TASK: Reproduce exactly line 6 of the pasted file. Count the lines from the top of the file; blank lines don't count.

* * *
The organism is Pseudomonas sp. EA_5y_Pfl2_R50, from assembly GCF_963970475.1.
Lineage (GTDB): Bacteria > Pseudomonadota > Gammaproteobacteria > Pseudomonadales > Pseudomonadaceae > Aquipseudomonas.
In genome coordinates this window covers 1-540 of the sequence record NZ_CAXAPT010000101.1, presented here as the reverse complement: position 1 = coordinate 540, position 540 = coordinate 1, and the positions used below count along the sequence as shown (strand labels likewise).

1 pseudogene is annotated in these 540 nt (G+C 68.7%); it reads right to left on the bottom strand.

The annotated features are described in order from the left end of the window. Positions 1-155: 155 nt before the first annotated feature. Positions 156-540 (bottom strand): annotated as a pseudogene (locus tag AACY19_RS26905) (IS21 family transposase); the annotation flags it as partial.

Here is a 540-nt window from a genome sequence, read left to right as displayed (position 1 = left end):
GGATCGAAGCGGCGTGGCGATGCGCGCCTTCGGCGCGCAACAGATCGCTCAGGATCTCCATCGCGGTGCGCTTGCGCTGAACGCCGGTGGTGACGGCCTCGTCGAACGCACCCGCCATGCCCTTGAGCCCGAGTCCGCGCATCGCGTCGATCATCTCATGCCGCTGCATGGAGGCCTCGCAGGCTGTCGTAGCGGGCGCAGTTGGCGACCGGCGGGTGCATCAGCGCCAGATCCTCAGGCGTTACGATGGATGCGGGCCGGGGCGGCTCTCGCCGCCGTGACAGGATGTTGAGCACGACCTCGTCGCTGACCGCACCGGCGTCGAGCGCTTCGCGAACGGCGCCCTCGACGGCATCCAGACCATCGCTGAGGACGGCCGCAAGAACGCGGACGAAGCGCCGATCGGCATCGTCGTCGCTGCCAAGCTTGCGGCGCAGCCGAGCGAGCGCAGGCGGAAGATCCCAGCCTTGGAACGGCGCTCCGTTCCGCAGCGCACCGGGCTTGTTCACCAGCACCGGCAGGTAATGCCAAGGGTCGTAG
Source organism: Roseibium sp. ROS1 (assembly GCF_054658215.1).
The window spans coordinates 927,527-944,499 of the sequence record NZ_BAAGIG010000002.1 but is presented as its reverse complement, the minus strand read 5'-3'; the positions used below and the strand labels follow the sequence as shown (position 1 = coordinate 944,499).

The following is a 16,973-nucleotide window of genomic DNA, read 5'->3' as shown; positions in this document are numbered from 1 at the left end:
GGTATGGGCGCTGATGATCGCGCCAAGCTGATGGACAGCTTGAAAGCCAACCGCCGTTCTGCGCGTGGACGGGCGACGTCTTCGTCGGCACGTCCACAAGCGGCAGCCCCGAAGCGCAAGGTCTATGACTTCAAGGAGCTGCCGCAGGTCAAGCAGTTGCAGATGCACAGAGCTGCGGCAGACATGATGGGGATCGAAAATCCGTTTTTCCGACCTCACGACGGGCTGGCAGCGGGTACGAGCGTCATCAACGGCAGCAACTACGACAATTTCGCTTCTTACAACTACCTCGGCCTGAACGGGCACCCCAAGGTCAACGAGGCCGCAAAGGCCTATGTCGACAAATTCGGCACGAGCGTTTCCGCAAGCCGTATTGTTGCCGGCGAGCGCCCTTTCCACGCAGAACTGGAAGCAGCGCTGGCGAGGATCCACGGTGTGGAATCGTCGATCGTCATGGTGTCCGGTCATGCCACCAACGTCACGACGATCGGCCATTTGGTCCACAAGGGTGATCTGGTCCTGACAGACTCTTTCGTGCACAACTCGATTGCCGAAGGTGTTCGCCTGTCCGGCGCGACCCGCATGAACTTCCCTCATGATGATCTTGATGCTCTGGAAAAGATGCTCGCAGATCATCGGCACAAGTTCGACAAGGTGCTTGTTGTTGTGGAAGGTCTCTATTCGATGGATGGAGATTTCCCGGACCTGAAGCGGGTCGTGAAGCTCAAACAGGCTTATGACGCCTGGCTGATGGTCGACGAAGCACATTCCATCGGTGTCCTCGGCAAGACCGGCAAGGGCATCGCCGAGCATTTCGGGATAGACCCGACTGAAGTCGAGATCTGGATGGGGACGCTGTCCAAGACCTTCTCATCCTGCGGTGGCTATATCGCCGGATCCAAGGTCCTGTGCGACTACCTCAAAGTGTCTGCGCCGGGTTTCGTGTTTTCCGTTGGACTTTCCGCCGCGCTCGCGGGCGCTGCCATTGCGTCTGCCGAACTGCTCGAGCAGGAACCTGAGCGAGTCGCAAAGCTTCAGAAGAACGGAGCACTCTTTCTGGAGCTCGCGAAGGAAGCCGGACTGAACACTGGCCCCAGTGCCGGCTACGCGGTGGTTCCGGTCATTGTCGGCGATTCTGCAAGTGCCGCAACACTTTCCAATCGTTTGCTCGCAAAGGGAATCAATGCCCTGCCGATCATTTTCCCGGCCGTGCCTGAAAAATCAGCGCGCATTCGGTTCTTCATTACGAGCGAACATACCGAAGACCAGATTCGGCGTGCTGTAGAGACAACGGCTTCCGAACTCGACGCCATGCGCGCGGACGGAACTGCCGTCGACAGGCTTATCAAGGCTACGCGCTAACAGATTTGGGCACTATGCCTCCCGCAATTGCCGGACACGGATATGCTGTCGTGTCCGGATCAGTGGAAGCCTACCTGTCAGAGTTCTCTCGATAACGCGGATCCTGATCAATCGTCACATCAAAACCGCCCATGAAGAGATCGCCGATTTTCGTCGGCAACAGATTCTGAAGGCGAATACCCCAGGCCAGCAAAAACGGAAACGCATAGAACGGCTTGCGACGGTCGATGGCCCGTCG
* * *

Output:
Here is a 540-nt window from a genome sequence, read left to right as displayed (position 1 = left end):